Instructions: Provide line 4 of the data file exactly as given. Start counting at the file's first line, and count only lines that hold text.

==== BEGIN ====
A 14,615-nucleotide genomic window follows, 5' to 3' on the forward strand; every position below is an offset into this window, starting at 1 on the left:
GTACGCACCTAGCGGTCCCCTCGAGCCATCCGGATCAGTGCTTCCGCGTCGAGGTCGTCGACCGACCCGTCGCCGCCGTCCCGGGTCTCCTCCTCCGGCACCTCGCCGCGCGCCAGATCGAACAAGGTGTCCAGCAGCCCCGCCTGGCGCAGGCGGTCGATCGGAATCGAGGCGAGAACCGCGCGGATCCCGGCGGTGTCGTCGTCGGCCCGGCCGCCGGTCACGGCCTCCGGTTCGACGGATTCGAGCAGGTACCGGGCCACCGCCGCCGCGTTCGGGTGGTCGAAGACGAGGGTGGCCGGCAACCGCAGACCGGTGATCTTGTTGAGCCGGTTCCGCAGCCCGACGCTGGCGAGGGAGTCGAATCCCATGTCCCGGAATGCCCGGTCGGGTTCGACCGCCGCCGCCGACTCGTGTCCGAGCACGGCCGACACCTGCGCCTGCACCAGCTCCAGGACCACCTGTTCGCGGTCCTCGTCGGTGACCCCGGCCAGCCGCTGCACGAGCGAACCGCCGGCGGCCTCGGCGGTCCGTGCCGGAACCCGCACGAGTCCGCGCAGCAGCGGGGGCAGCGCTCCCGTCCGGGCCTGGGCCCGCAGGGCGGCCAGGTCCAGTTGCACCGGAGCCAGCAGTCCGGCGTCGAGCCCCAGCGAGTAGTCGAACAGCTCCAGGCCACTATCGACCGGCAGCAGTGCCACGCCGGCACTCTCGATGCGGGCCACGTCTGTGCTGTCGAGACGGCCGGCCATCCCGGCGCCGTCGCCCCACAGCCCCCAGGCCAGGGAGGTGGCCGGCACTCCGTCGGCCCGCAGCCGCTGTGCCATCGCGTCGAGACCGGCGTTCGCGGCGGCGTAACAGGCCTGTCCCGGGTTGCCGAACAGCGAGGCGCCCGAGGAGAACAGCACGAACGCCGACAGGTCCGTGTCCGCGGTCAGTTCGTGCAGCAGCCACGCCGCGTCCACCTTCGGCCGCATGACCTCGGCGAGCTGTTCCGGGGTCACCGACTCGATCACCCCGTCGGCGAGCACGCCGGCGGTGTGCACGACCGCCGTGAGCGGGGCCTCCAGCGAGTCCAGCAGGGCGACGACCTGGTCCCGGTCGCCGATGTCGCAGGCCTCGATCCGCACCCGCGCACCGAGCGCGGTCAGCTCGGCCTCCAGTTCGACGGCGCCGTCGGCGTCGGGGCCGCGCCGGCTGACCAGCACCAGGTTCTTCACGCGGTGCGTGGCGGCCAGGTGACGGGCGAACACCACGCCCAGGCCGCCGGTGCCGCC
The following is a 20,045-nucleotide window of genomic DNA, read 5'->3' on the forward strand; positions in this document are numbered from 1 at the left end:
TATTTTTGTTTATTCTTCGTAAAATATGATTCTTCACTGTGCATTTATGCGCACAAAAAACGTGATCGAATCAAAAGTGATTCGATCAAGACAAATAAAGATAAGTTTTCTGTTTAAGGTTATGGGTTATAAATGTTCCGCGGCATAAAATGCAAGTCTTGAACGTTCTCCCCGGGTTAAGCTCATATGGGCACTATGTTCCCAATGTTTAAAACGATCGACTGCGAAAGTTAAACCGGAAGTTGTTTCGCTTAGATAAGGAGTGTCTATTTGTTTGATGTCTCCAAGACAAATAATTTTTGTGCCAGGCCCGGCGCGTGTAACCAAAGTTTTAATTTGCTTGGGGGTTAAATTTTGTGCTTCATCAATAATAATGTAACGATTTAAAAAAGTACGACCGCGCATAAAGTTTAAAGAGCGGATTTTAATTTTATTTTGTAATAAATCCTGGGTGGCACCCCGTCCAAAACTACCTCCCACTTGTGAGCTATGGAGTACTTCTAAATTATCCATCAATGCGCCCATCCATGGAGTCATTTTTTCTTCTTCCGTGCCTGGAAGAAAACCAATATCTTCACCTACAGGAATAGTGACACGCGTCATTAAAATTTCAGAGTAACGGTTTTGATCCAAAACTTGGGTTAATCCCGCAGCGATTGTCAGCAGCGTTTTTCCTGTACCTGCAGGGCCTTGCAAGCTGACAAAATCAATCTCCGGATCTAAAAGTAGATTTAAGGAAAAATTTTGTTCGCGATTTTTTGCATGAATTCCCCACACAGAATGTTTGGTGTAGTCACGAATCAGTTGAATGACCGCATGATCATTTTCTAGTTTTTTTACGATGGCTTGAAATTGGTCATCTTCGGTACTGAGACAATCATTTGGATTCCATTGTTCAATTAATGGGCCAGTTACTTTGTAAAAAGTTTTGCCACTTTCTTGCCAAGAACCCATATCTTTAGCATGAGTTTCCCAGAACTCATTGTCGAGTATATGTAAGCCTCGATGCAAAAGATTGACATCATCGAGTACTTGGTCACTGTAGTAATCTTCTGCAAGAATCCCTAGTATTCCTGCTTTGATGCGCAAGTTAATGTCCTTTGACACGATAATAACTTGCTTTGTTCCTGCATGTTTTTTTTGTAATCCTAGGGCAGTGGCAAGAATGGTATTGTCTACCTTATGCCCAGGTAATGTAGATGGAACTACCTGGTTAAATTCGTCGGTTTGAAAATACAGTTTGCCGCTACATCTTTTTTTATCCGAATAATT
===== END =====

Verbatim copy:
TATTTTTGTTTATTCTTCGTAAAATATGATTCTTCACTGTGCATTTATGCGCACAAAAAACGTGATCGAATCAAAAGTGATTCGATCAAGACAAATAAAGATAAGTTTTCTGTTTAAGGTTATGGGTTATAAATGTTCCGCGGCATAAAATGCAAGTCTTGAACGTTCTCCCCGGGTTAAGCTCATATGGGCACTATGTTCCCAATGTTTAAAACGATCGACTGCGAAAGTTAAACCGGAAGTTGTTTCGCTTAGATAAGGAGTGTCTATTTGTTTGATGTCTCCAAGACAAATAATTTTTGTGCCAGGCCCGGCGCGTGTAACCAAAGTTTTAATTTGCTTGGGGGTTAAATTTTGTGCTTCATCAATAATAATGTAACGATTTAAAAAAGTACGACCGCGCATAAAGTTTAAAGAGCGGATTTTAATTTTATTTTGTAATAAATCCTGGGTGGCACCCCGTCCAAAACTACCTCCCACTTGTGAGCTATGGAGTACTTCTAAATTATCCATCAATGCGCCCATCCATGGAGTCATTTTTTCTTCTTCCGTGCCTGGAAGAAAACCAATATCTTCACCTACAGGAATAGTGACACGCGTCATTAAAATTTCAGAGTAACGGTTTTGATCCAAAACTTGGGTTAATCCCGCAGCGATTGTCAGCAGCGTTTTTCCTGTACCTGCAGGGCCTTGCAAGCTGACAAAATCAATCTCCGGATCTAAAAGTAGATTTAAGGAAAAATTTTGTTCGCGATTTTTTGCATGAATTCCCCACACAGAATGTTTGGTGTAGTCACGAATCAGTTGAATGACCGCATGATCATTTTCTAGTTTTTTTACGATGGCTTGAAATTGGTCATCTTCGGTACTGAGACAATCATTTGGATTCCATTGTTCAATTAATGGGCCAGTTACTTTGTAAAAAGTTTTGCCACTTTCTTGCCAAGAACCCATATCTTTAGCATGAGTTTCCCAGAACTCATTGTCGAGTATATGTAAGCCTCGATGCAAAAGATTGACATCATCGAGTACTTGGTCACTGTAGTAATCTTCTGCAAGAATCCCTAGTATTCCTGCTTTGATGCGCAAGTTAATGTCCTTTGACACGATAATAACTTGCTTTGTTCCTGCATGTTTTTTTTGTAATCCTAGGGCAGTGGCAAGAATGGTATTGTCTACCTTATGCCCAGGTAATGTAGATGGAACTACCTGGTTAAATTCGTCGGTTTGAAAATACAGTTTGCCGCTACATCTTTTTTTATCCGAATAATT